Bell was a Canadian doctoral student of Husserl's who, a victim of the paranoid hysteria at the outbreak of the war, was interred briefly in Göttingen, then in a prisoner of war camp outside of Berlin (120-121). He was a member of the Göttinger philosophische Gesellschaft, which included a mix of well to lesser known figures in the early phenomenological movement. This group as a whole suffered dramatically, losing much of its key membership to the fallen, including Rudolf Clemens, a student of Husserl who fell at Langemarck in 1914; Waldemar Conrad, who volunteered as a medical orderly and died of pneumonia in 1915; Fritz Frankenfurther, who also fell at Langemarck in 1914; Adolf Reinach, who fell at Dixmuiden in 1917; and Emil Lask, one of the few who did not fight on the Western Front but instead in Galicia, fell in 1915.

Through all the carnage, the group managed to produce some important literature on the war, some of it deeply philosophical, some of it more political or even religious in tone. The most well-known -- notorious is probably more accurate -- is Max Scheler's 1915 Genius des Krieges und der detusche Krieg. Composed at the outbreak of the war in 1914 and published the following year, Scheler's work represents an uneasy synthesis of philosophical reflection and the national enthusiasm of the moment. Other examples of war literature from this group include the 1918 draft of a dissertation by Fritz Kaufmann, "Conflict," composed during his time at the front but never defended; Reinach's 1916 draft of a manuscript titled "Phänomenologie der Ahnungen" (259); Kurt Lewin's 1917 Kriegslandschaft, a contribution to the phenomenology of landscape; Hans Lipps' Der Soldat des letzten Krieges (1915); Dietrich Mahnke's 1917 Der Wille zur Ewigkeit (a book much praised by Husserl); and the far more politically oriented work of Arnold Metzger, Phenomenology and Revolution (1919).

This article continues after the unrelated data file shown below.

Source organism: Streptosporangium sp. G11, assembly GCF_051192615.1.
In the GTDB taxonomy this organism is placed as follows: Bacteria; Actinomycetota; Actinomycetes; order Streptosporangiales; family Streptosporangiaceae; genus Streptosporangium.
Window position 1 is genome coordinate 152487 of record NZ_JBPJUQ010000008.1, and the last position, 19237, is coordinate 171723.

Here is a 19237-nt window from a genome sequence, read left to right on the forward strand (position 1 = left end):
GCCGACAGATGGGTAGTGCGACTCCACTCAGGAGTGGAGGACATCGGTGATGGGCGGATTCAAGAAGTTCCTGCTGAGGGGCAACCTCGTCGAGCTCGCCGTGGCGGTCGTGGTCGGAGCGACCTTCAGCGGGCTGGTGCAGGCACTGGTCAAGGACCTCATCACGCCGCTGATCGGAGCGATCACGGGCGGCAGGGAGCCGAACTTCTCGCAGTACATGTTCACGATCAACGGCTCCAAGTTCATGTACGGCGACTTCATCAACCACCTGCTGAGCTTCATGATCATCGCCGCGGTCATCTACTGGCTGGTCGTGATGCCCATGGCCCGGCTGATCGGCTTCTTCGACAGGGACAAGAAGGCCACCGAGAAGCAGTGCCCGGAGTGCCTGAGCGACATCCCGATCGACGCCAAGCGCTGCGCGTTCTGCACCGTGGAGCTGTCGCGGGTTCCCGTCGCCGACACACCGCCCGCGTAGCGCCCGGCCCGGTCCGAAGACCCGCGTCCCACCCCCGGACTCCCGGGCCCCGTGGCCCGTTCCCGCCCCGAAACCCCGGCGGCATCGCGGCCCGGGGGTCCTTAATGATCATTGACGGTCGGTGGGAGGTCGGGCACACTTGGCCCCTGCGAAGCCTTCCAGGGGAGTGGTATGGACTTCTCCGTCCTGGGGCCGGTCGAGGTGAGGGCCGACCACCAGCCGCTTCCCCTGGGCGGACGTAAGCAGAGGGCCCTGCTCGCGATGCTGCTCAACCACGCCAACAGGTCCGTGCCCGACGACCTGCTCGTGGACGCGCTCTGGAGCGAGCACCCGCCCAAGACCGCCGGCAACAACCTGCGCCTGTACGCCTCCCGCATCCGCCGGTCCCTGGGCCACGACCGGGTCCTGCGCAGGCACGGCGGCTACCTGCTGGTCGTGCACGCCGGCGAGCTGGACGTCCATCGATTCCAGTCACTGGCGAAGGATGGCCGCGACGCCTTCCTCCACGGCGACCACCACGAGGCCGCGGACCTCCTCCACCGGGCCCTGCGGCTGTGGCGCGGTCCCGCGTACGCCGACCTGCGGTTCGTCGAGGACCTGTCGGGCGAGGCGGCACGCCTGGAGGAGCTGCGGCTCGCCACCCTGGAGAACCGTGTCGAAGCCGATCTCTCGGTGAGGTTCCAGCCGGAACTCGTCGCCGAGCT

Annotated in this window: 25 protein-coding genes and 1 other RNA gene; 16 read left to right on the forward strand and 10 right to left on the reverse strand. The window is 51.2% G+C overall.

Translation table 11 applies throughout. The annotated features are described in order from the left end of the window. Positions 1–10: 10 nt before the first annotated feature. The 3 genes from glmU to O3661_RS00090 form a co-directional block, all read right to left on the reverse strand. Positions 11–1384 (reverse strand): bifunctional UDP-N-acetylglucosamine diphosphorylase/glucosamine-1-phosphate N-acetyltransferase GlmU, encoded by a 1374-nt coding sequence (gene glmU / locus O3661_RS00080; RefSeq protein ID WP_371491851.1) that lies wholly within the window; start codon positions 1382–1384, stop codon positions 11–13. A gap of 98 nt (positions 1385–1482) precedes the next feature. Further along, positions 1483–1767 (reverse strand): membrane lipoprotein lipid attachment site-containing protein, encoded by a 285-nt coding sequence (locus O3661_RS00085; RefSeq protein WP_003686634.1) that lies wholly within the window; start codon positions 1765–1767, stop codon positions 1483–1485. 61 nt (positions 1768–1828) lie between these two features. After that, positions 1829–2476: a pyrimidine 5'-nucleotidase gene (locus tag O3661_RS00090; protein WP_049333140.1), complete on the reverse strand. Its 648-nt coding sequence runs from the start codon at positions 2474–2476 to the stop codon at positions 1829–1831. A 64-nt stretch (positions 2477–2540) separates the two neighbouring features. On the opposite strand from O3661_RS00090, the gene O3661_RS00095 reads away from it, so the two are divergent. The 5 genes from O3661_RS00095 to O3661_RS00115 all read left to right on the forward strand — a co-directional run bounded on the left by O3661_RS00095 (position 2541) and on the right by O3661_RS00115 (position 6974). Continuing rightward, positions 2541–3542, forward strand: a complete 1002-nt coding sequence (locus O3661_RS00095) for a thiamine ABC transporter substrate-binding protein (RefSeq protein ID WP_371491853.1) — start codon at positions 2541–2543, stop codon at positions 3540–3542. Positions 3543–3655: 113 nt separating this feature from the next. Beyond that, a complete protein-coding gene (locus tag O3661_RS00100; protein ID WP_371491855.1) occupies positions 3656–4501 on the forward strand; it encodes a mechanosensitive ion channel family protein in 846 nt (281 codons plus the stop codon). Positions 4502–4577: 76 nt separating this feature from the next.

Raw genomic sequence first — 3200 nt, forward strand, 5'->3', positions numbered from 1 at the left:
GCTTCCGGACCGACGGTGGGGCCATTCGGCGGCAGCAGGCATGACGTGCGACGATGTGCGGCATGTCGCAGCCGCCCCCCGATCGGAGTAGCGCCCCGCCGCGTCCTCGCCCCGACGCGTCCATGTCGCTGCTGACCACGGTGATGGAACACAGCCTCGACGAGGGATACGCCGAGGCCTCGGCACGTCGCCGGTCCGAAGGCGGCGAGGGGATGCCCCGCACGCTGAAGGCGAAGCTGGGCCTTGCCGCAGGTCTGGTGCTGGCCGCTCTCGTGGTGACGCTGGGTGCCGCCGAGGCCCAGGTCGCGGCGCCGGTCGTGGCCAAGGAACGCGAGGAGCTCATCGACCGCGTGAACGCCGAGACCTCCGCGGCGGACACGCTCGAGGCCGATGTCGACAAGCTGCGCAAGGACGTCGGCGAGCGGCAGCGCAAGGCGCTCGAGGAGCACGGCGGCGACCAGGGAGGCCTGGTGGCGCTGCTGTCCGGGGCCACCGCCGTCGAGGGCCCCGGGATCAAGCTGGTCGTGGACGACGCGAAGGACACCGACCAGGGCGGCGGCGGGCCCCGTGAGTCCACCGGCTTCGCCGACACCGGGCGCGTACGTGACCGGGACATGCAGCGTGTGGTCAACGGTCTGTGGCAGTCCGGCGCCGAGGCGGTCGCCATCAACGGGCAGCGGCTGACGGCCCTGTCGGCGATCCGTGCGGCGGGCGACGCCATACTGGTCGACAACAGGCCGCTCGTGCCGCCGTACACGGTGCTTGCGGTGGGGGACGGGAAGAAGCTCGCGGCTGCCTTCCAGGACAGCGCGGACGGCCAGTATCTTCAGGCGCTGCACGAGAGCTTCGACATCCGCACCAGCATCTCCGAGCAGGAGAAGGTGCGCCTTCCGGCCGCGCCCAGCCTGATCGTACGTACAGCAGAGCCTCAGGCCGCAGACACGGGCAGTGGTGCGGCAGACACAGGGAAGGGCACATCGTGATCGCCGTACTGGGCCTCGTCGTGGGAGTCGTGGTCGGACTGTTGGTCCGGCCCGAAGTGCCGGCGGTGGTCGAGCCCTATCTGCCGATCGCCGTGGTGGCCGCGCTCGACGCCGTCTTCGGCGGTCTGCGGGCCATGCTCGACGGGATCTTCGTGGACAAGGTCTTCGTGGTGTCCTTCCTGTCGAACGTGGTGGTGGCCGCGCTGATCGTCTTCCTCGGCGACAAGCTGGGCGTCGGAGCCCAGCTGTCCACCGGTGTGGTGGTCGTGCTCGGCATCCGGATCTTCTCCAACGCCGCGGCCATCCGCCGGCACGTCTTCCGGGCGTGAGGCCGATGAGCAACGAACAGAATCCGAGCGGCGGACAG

It is impossible for the reader to peruse this material without at times seeing it through the prism of subsequent history, not only of the destiny of the world, but of the fates of those who lived through the war of 1914-1918. The editors are aware of this, and provide us with some signs and indications of the future, all of which influence how we understand what we read and see here. This future brings with it its own horrors and traumas. Stein will convert to Catholicism and enter a Carmelite convent in 1938, and will be murdered at Auschwitz. Metzger's prediction, in a 1916 letter to his mother, of a post-war wave of anti-semitism in Germany stands out with particularly morbid prescience (205). Heidegger's future career as a member of the NSDAP hangs over the brief glimpses one catches of him in this volume. He is not alone under this particular cloud: the philologist Friedrich Neumann, a member of the Göttinger philosophische Gesellschaft, who also fought in Reserve Regiment 234 with Husserl's sons, will also join the NSDAP and become the rector of another German university during the destruction of yet another generation of Europe.

This is a remarkable book. The curatorial and editorial strategy deployed does not seek to fuse these materials into some overarching narrative or explanation, but lets them speak for themselves, without any undue expectation that what they say will make complete sense. The book instead collects the fragmentary, archival remains of a group of individuals grappling with the impact of a disaster that took years to unfold, and in which much remained misunderstood, unspoken, and undecided, both during and after. Anyone seeking to better understand the philosophical legacy of classical phenomenology in light of the historical context of the First World War will find in this volume an invaluable resource.

[1] See Ernst Piper, Nacht über Europa. Kulturgeschichte des ersten Weltkriegs (Berlin: List, 2014), p. 222.

[2] See Piper, Nacht über Europa, pp. 88-94.

[3] See Alexander Watson, Ring of Steel: Germany and Austria-Hungary at War, 1914-1918 (London: Penguin, 2014), pp. 210-226.